I’ve finally realized this is the entrepreneurial balance. It isn’t about 50/50 or achieving a perfect horizontal line on the teeter-totter of life. The balance is in the freedom to choose and to change. My business delivers the privilege of loving and caring for David … and nurturing and growing my work.

While I do wish I had owned this understanding of work/life balance years ago, I am grateful, every day, that I understand it now.

For insights into what Alzheimer’s has taught me about communication, check out this post. And the final installment in this series will appear on August 1 – What Alzheimer’s Has Taught Me About Branding.

#InspireConversation

4 thoughts on “What Alzheimer’s Has Taught Me About Work/Life Balance”

  1. Hi MJ – I gave up on the W/L ‘balance’ goal. Blend was the closest to my reality–sometimes smooth, often lumpy. Like morning oatmeal. And ‘lumpy’ was OK–mostly.
    I figured that straight lines weren’t about life-with its peaks, valleys and boring plateaus. In fact, if you’re on a monitor in hospital or elsewhere with no beeps and a straight line, you’re a goner. Apologies for the wonky metaphor. Hope to see you soon. Sue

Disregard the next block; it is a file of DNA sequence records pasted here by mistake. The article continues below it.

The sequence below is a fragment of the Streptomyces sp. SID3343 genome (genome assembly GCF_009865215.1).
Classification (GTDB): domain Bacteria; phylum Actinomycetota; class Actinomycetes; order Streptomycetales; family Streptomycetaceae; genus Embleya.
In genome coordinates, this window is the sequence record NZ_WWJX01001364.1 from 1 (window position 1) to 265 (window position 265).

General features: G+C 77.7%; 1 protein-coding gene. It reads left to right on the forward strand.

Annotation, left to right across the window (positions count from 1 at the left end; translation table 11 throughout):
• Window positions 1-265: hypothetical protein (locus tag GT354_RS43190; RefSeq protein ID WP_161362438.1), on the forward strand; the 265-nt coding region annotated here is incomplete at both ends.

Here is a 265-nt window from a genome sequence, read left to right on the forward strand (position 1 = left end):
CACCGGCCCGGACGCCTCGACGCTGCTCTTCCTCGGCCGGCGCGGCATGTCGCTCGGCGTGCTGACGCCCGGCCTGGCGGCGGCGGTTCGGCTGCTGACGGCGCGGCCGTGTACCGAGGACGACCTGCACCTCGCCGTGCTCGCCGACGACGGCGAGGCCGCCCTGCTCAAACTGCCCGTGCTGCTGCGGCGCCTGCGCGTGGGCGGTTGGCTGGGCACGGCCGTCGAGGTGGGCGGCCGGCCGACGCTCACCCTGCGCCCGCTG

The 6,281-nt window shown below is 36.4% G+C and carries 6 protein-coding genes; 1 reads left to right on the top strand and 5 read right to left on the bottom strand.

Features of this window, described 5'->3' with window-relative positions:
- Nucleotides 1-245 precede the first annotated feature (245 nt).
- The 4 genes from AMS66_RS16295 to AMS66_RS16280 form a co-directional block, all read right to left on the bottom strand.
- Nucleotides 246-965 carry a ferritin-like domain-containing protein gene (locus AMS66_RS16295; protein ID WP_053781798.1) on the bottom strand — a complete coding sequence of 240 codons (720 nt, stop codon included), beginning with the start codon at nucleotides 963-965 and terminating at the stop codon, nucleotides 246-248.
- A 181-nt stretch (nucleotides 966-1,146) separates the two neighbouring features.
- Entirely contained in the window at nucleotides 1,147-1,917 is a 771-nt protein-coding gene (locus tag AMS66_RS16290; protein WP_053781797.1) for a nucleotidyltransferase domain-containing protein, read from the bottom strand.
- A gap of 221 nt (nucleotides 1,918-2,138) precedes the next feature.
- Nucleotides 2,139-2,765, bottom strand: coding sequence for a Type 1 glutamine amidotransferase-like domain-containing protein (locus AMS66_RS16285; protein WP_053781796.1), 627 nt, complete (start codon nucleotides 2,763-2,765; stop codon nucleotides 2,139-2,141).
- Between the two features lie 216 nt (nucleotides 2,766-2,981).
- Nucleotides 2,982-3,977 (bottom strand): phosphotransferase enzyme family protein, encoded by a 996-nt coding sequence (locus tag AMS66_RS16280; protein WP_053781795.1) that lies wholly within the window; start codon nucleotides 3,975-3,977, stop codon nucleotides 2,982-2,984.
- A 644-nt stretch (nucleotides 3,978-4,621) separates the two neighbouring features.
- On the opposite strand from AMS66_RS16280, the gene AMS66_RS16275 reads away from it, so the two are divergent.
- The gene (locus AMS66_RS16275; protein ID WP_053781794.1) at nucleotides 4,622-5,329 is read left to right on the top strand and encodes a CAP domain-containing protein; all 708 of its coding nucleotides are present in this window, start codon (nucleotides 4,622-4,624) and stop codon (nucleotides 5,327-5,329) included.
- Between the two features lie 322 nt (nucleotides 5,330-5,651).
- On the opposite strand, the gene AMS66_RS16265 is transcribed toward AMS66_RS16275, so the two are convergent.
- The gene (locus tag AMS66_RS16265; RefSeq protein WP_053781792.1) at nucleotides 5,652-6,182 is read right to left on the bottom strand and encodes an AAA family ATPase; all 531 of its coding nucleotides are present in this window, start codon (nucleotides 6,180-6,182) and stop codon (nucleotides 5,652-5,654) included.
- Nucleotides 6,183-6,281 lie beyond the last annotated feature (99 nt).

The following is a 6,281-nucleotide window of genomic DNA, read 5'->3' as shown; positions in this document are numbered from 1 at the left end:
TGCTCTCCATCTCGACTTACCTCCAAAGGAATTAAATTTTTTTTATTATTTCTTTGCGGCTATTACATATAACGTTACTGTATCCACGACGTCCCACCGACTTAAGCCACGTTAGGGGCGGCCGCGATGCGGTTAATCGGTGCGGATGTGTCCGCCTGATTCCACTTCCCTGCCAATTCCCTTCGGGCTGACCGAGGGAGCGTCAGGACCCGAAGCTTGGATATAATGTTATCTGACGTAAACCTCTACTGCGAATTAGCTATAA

Reply
    • Both your images are delightful, Susan – the lumpy oatmeal and the hospital monitor. Definitely have me smiling. Thanks for taking the time to comment and I look forward to seeing you back in Nova Scotia.

      Reply
  2. I too had given up on the work/life balance concept. But I have learned that it wasn’t about that when I became an entrepreneur, it was about the freedom to choose what the priorities were. Some days I am in over my head but knowing that at any time I have to be somewhere in my personal life I can be. I stopped thinking work/life balance a very long time ago because there are very few perfect days for anyone.

    Reply